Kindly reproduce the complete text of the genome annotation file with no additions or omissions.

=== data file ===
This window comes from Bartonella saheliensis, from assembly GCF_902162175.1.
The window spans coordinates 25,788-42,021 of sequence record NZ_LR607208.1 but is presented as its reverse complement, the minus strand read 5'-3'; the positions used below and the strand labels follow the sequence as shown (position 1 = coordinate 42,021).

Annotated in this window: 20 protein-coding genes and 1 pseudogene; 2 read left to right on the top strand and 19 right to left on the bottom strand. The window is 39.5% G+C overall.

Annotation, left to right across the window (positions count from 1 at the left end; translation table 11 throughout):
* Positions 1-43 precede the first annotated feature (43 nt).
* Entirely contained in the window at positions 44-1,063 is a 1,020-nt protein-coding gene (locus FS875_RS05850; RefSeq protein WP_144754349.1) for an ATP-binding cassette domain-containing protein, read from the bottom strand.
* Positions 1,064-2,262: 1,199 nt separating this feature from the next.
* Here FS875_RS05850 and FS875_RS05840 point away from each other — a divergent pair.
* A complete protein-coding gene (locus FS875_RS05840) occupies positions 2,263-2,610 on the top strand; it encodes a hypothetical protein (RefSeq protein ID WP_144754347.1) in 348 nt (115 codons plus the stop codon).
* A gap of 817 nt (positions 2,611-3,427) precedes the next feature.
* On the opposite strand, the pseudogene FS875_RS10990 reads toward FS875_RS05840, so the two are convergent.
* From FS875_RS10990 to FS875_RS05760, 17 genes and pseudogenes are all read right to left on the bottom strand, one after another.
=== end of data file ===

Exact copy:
This window comes from Bartonella saheliensis, from assembly GCF_902162175.1.
The window spans coordinates 25,788-42,021 of sequence record NZ_LR607208.1 but is presented as its reverse complement, the minus strand read 5'-3'; the positions used below and the strand labels follow the sequence as shown (position 1 = coordinate 42,021).

Annotated in this window: 20 protein-coding genes and 1 pseudogene; 2 read left to right on the top strand and 19 right to left on the bottom strand. The window is 39.5% G+C overall.

Annotation, left to right across the window (positions count from 1 at the left end; translation table 11 throughout):
* Positions 1-43 precede the first annotated feature (43 nt).
* Entirely contained in the window at positions 44-1,063 is a 1,020-nt protein-coding gene (locus FS875_RS05850; RefSeq protein WP_144754349.1) for an ATP-binding cassette domain-containing protein, read from the bottom strand.
* Positions 1,064-2,262: 1,199 nt separating this feature from the next.
* Here FS875_RS05850 and FS875_RS05840 point away from each other — a divergent pair.
* A complete protein-coding gene (locus FS875_RS05840) occupies positions 2,263-2,610 on the top strand; it encodes a hypothetical protein (RefSeq protein ID WP_144754347.1) in 348 nt (115 codons plus the stop codon).
* A gap of 817 nt (positions 2,611-3,427) precedes the next feature.
* On the opposite strand, the pseudogene FS875_RS10990 reads toward FS875_RS05840, so the two are convergent.
* From FS875_RS10990 to FS875_RS05760, 17 genes and pseudogenes are all read right to left on the bottom strand, one after another.